Moving Left, Debbie Wasserman Schultz Drops Opposition to Payday Loan Regulations

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Debbie Wasserman Schultz addresses delegates during the final session of the Democratic National Convention in Charlotte, North Carolina, on September 6, 2012. Eric Thayer/Reuters

Under pressure from activists, Democratic National Committee Chairwoman Debbie Wasserman Schultz is dropping her opposition to new federal guidelines that would rein in predatory payday lenders.

The new guidelines, announced by the Consumer Financial Protection Bureau (CFPB) on Thursday, would in many cases require lenders to verify borrowers’ income and ensure they can afford to pay back what they borrow. They would also prevent payday lenders from repeatedly withdrawing funds from borrowers’ bank accounts, resulting in heavy overdraft fees. Activists say the changes will curb predatory practices common in the payday lending industry. Opponents say the rules will gut the industry.

“As a strong supporter and partner of the Consumer Financial Protection Bureau in Congress, I stand with the CFPB in its efforts to protect Americans from predatory lending. From the outset of this process, I have said that I trust the CFPB to do what’s right for consumers, and these proposed rules are an important step towards that critical goal,” Wasserman Schultz said in a statement. “After reviewing the proposed rule, it is clear to me that the CFPB strikes the right balance and I look forward to working with my constituents and consumer groups as the CFPB works towards a final rule.”

Wasserman Schultz’s opposition to the rule came in the form of support for the Consumer Protection and Choice Act, written in anticipation of the new CFPB guidelines. The bill gives states with modest payday protections, like Florida, even more leeway, a move some say favors payday lenders. It was not immediately clear whether Wasserman Schultz would drop her support for the bill, now that she has endorsed the CFPB guidelines.

Activists say existing regulations on payday lenders don’t go far enough and balk at the idea of loosening them. In Florida, the average interest on a payday loan is 304 percent, and the average payday loan customer takes out nine payday loans over the course of a year.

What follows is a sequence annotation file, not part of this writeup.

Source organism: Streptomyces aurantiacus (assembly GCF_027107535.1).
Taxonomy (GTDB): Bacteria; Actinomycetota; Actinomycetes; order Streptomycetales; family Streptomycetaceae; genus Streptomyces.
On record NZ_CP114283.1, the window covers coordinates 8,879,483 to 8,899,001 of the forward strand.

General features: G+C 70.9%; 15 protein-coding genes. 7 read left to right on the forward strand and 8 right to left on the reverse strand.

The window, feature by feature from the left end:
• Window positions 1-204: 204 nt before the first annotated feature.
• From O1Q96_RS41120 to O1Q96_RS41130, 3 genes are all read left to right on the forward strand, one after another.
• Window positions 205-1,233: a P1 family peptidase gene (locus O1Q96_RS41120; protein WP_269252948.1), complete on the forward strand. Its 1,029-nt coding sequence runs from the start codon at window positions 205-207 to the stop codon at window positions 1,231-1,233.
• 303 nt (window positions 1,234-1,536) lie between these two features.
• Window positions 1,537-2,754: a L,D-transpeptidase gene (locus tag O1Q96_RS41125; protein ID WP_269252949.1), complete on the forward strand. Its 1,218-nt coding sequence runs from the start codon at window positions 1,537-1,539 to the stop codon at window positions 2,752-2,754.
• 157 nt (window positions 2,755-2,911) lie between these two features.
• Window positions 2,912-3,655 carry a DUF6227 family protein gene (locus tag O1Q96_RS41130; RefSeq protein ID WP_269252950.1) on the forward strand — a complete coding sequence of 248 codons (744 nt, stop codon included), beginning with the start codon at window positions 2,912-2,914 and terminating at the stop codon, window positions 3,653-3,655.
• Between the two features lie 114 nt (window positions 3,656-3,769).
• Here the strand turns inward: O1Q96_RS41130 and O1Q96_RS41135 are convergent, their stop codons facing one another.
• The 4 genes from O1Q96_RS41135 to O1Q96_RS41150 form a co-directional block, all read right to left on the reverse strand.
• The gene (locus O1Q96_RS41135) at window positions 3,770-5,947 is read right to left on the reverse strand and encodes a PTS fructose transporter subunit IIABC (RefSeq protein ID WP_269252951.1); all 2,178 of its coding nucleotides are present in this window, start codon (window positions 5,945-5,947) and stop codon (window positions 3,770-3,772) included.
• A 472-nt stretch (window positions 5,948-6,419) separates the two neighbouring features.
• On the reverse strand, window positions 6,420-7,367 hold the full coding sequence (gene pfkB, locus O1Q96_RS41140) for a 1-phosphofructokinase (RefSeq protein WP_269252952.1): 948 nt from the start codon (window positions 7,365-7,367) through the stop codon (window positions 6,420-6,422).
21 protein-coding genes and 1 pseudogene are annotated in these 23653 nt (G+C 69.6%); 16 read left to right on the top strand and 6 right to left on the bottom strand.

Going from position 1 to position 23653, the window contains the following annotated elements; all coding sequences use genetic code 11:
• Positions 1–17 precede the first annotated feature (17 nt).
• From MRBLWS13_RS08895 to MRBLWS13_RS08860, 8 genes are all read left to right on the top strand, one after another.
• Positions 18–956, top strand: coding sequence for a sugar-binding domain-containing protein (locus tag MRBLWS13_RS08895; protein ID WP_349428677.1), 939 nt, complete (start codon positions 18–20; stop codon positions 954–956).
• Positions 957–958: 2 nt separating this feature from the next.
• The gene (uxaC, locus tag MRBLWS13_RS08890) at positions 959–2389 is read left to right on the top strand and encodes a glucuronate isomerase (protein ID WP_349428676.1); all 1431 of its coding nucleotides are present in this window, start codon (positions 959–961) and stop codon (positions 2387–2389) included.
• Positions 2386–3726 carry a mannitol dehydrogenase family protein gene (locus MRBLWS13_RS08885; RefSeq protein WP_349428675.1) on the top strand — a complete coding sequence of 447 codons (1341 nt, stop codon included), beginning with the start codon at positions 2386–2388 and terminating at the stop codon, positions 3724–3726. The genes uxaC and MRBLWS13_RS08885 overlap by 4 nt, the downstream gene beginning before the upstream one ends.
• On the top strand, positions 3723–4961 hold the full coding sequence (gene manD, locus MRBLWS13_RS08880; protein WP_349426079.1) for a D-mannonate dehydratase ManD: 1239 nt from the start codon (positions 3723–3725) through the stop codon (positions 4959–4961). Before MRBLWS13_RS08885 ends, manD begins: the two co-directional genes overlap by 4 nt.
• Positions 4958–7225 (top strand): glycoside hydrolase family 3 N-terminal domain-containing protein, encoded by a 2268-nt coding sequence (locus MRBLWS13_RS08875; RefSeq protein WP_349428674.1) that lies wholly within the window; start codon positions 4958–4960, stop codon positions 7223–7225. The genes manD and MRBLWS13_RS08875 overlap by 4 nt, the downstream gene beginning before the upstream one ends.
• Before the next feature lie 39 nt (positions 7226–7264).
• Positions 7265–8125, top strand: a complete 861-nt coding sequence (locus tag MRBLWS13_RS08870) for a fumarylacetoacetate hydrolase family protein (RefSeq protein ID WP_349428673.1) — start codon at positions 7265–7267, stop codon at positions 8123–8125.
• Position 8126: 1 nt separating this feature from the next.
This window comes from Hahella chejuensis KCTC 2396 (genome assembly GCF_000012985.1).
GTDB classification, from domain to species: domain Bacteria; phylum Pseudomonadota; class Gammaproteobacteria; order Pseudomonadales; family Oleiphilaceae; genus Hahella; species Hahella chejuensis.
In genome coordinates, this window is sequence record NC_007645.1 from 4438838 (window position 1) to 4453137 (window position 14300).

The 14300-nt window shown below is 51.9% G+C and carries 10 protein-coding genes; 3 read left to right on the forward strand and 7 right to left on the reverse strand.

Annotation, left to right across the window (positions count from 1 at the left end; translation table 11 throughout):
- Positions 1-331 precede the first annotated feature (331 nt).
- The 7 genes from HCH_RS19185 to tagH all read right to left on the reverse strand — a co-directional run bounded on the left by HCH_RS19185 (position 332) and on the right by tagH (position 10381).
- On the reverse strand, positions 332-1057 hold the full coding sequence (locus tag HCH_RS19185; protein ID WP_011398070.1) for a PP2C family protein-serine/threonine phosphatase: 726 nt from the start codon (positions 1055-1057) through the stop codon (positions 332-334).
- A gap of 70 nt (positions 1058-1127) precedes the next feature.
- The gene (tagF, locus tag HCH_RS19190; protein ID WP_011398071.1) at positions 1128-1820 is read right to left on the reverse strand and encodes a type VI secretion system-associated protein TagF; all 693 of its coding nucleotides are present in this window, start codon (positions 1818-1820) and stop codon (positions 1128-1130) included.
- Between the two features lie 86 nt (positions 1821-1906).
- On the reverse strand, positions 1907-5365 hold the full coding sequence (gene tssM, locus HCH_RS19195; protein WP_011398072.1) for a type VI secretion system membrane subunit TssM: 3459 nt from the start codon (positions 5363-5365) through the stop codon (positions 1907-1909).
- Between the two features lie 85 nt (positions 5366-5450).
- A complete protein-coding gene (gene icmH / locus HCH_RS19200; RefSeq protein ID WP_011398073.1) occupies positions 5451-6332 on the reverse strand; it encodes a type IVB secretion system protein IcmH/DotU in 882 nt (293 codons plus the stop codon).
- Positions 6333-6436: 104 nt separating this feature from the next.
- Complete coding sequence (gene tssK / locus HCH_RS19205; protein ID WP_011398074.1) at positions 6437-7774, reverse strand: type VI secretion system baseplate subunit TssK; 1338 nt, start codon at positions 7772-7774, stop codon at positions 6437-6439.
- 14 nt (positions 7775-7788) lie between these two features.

Earlier this year, the advocacy group Allied Progress, which favors stricter rules for payday lenders, began targeting Wasserman Schultz and other Florida Democrats, like Representative Patrick Murphy, with attack ads. In Wasserman Schultz’s home district, the group bought billboards calling her “Debt Trap Debbie.”

Karl Frisch, executive director of Allied Progress, called Wasserman Schultz’s move a victory. “This is a wake-up call for progressives in Congress and every state legislature around the country. Getting in bed with the payday lending industry isn’t only bad policy, it’s bad politics,” he said. “Now that both Patrick Murphy and Debbie Wasserman Schultz have endorsed the CFPB’s proposed rule to rein in predatory payday lenders, we can say without hesitation that the push to spread the disastrous ‘Florida model’ of payday lending nationally is dead.”

Wasserman Schultz’s opposition to the guidelines became a flashpoint in the ongoing Democratic presidential primary. Vermont Senator Bernie Sanders and his surrogates accused Wasserman Schultz of siding with the payday lending industry against ordinary Americans, and the senator endorsed her primary challenger, Tim Canova, in May. Canova points out that Wasserman Schultz has accepted $68,000 in campaign contributions since 2004 from members of the industry. Wasserman Schultz says $68,000 represents about 1 percent of her total fundraising since then.